Microsoft confirms "Old Windows DNS Flaw is back"

Microsoft Corp. said that a flaw in the way its Windows operating system looks up other computers on the Internet has resurfaced and could expose some customers to online attacks. The flaw primarily affects corporate users outside of the U.S. It could theoretically be exploited by attackers to silently redirect a victim to a malicious […]

Microsoft Corp. said that a flaw in the way its Windows operating system looks up other computers on the Internet has resurfaced and could expose some customers to online attacks.

The flaw primarily affects corporate users outside of the U.S. It could theoretically be exploited by attackers to silently redirect a victim to a malicious Web site.

Microsoft originally patched this flaw in 1999, but it was rediscovered recently in later versions of Windows and was then publicized at a recent hacker conference in New Zealand. "This is a variation of that previously reported vulnerability that manifests when certain client side settings are made," said Mike Reavey, a group manager at Microsoft's Security Response Center.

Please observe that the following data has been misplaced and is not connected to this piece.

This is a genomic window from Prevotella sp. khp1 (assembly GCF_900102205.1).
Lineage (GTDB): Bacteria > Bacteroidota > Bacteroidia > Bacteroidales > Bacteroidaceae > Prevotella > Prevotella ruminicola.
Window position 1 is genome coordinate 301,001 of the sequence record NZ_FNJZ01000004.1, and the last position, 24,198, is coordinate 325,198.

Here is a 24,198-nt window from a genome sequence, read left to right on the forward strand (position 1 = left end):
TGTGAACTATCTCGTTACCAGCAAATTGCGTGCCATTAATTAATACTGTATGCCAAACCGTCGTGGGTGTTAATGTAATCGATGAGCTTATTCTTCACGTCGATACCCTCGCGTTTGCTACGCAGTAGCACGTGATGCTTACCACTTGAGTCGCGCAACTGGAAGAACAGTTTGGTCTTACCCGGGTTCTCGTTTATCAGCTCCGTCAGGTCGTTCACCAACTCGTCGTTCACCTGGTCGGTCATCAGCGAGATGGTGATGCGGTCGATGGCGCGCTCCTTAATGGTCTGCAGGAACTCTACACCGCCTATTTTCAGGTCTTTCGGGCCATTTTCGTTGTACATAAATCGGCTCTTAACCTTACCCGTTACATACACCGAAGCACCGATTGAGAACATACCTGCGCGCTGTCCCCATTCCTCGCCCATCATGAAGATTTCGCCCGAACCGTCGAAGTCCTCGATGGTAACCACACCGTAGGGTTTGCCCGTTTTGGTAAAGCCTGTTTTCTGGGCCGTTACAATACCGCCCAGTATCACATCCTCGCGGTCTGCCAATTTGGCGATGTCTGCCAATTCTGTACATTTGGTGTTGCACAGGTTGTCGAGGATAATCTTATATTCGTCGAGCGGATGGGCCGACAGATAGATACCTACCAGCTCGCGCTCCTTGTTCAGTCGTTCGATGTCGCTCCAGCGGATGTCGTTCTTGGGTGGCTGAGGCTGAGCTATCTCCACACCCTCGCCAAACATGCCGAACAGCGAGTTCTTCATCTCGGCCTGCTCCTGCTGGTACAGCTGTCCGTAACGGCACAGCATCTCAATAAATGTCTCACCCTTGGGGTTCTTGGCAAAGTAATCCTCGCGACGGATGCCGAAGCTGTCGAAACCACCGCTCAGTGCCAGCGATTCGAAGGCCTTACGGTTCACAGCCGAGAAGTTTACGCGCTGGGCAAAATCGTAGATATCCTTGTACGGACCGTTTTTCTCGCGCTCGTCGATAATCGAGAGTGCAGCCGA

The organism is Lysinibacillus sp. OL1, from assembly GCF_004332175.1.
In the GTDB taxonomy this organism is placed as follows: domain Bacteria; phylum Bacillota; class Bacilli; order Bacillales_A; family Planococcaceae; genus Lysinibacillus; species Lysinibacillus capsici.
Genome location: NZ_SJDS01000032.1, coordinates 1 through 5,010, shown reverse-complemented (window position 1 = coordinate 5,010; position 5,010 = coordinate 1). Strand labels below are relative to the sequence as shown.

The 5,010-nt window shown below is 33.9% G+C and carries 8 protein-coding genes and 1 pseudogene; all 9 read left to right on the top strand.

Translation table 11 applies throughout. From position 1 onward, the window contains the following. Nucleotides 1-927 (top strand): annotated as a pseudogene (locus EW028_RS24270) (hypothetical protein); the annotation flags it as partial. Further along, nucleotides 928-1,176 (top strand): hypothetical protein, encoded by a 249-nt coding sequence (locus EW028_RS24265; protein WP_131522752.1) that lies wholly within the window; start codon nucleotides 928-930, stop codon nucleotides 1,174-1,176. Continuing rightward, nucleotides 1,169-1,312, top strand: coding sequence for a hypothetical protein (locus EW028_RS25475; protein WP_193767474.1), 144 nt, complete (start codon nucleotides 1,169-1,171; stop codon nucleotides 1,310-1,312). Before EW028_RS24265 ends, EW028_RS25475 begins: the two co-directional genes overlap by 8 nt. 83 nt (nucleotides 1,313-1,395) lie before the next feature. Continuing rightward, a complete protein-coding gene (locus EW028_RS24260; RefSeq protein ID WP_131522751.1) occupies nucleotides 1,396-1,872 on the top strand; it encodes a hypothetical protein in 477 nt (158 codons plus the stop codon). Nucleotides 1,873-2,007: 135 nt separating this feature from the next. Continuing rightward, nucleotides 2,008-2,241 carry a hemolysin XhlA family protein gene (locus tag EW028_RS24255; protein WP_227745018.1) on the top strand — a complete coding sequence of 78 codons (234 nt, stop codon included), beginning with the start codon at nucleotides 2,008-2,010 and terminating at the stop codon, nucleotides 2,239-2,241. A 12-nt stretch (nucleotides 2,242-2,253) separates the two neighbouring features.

The bug has to do with the way Windows systems look for DNS (Directory Name Service) information under certain configurations.

Any version of Windows could theoretically be affected by the flaw, but Microsoft issued an advisory Monday explaining which Windows configurations are at risk and offering some possible workarounds for customers. The company said it is working to release a security patch for the problem.

Here's how the attack would work: When a Windows system is specially configured with its own DNS Suffix it will automatically search the network for DNS information on a Web Proxy Auto-Discovery (WPAD) server. Typically this server would be a trusted machine, running on the victim's own network.

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Windows, Operating System, Windows OS, DNS, Vulnerability, Exploit, Microsoft